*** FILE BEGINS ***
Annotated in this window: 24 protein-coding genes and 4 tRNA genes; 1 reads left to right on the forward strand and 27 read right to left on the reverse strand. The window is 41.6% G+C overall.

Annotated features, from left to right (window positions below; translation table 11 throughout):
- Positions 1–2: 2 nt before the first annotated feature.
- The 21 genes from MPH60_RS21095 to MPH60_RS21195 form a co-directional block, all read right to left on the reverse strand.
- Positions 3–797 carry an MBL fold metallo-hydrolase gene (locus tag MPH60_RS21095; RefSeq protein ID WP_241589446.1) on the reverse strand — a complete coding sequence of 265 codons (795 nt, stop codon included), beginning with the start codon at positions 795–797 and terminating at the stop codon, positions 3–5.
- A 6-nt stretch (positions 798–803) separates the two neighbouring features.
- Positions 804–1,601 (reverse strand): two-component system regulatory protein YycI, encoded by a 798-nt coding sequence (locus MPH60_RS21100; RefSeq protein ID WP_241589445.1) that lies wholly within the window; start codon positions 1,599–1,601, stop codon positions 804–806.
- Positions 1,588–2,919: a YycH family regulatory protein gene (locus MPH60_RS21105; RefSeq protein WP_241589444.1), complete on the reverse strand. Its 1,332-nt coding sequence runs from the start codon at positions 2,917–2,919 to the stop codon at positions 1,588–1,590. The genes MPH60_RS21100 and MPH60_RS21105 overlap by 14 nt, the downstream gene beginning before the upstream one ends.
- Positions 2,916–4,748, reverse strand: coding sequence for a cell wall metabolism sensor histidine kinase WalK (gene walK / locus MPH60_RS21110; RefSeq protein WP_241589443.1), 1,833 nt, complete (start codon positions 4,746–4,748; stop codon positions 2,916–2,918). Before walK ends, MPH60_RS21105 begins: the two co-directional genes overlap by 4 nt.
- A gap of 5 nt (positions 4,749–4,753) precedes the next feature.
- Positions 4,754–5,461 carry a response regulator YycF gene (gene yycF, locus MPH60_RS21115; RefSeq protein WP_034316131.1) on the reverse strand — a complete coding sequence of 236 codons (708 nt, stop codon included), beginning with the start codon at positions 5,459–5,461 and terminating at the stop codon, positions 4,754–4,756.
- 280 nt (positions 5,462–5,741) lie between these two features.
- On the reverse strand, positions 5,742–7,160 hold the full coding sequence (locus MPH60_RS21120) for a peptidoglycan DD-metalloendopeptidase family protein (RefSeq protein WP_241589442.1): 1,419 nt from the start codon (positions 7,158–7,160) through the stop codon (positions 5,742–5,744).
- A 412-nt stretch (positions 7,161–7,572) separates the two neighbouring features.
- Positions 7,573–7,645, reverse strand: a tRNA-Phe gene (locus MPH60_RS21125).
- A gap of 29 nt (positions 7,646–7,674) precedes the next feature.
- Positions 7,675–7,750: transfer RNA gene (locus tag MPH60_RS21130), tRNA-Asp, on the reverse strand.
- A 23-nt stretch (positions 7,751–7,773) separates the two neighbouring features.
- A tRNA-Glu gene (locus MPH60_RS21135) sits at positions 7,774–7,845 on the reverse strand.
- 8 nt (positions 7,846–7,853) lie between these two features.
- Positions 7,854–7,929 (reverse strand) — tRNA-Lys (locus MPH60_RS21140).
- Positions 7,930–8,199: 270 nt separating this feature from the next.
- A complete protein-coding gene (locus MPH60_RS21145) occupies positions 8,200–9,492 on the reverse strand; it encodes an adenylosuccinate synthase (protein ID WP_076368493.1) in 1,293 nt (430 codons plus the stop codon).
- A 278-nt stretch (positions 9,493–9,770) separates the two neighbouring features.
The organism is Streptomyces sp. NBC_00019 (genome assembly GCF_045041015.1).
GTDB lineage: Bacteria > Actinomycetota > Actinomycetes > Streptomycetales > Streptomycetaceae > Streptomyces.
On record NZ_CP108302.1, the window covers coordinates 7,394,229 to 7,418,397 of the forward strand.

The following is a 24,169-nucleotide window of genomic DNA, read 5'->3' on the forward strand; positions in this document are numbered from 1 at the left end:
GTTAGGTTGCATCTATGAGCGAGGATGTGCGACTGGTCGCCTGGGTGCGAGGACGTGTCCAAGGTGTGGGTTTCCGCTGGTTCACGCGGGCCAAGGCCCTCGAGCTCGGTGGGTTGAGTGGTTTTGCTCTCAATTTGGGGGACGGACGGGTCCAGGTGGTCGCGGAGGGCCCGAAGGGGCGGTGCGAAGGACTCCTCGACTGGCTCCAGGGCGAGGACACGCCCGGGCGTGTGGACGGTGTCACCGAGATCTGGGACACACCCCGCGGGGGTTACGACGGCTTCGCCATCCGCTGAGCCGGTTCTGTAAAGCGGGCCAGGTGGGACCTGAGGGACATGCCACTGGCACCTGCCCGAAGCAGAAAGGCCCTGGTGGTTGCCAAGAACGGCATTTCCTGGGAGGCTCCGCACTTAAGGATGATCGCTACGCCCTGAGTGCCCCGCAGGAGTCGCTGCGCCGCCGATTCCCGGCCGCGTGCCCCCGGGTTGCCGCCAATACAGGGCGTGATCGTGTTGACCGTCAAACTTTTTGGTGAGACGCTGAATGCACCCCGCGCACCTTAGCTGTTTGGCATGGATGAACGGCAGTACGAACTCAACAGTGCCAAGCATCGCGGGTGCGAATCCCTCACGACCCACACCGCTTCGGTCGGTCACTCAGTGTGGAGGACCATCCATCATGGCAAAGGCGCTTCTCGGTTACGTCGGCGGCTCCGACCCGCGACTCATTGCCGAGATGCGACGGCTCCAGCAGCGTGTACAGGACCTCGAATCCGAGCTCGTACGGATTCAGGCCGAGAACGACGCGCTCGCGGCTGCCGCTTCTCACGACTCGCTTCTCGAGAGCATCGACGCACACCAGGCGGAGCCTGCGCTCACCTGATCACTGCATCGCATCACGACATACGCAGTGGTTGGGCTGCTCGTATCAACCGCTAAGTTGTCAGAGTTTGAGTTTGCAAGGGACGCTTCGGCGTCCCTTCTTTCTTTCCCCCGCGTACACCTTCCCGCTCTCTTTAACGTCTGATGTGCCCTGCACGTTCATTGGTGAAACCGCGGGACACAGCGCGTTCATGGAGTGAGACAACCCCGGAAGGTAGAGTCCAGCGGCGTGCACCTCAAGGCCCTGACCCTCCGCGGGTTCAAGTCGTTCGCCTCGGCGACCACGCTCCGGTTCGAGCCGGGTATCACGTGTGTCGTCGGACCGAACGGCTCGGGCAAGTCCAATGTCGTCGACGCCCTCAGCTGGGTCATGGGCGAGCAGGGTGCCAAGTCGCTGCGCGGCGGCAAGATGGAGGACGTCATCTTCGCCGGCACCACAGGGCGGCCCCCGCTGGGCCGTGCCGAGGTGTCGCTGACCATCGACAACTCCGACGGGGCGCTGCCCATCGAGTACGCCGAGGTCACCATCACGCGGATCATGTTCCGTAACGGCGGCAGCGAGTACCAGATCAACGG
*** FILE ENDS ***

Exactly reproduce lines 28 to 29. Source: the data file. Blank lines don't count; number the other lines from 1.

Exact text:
The following is a 24,169-nucleotide window of genomic DNA, read 5'->3' on the forward strand; positions in this document are numbered from 1 at the left end:
GTTAGGTTGCATCTATGAGCGAGGATGTGCGACTGGTCGCCTGGGTGCGAGGACGTGTCCAAGGTGTGGGTTTCCGCTGGTTCACGCGGGCCAAGGCCCTCGAGCTCGGTGGGTTGAGTGGTTTTGCTCTCAATTTGGGGGACGGACGGGTCCAGGTGGTCGCGGAGGGCCCGAAGGGGCGGTGCGAAGGACTCCTCGACTGGCTCCAGGGCGAGGACACGCCCGGGCGTGTGGACGGTGTCACCGAGATCTGGGACACACCCCGCGGGGGTTACGACGGCTTCGCCATCCGCTGAGCCGGTTCTGTAAAGCGGGCCAGGTGGGACCTGAGGGACATGCCACTGGCACCTGCCCGAAGCAGAAAGGCCCTGGTGGTTGCCAAGAACGGCATTTCCTGGGAGGCTCCGCACTTAAGGATGATCGCTACGCCCTGAGTGCCCCGCAGGAGTCGCTGCGCCGCCGATTCCCGGCCGCGTGCCCCCGGGTTGCCGCCAATACAGGGCGTGATCGTGTTGACCGTCAAACTTTTTGGTGAGACGCTGAATGCACCCCGCGCACCTTAGCTGTTTGGCATGGATGAACGGCAGTACGAACTCAACAGTGCCAAGCATCGCGGGTGCGAATCCCTCACGACCCACACCGCTTCGGTCGGTCACTCAGTGTGGAGGACCATCCATCATGGCAAAGGCGCTTCTCGGTTACGTCGGCGGCTCCGACCCGCGACTCATTGCCGAGATGCGACGGCTCCAGCAGCGTGTACAGGACCTCGAATCCGAGCTCGTACGGATTCAGGCCGAGAACGACGCGCTCGCGGCTGCCGCTTCTCACGACTCGCTTCTCGAGAGCATCGACGCACACCAGGCGGAGCCTGCGCTCACCTGATCACTGCATCGCATCACGACATACGCAGTGGTTGGGCTGCTCGTATCAACCGCTAAGTTGTCAGAGTTTGAGTTTGCAAGGGACGCTTCGGCGTCCCTTCTTTCTTTCCCCCGCGTACACCTTCCCGCTCTCTTTAACGTCTGATGTGCCCTGCACGTTCATTGGTGAAACCGCGGGACACAGCGCGTTCATGGAGTGAGACAACCCCGGAAGGTAGAGTCCAGCGGCGTGCACCTCAAGGCCCTGACCCTCCGCGGGTTCAAGTCGTTCGCCTCGGCGACCACGCTCCGGTTCGAGCCGGGTATCACGTGTGTCGTCGGACCGAACGGCTCGGGCAAGTCCAATGTCGTCGACGCCCTCAGCTGGGTCATGGGCGAGCAGGGTGCCAAGTCGCTGCGCGGCGGCAAGATGGAGGACGTCATCTTCGCCGGCACCACAGGGCGGCCCCCGCTGGGCCGTGCCGAGGTGTCGCTGACCATCGACAACTCCGACGGGGCGCTGCCCATCGAGTACGCCGAGGTCACCATCACGCGGATCATGTTCCGTAACGGCGGCAGCGAGTACCAGATCAACGG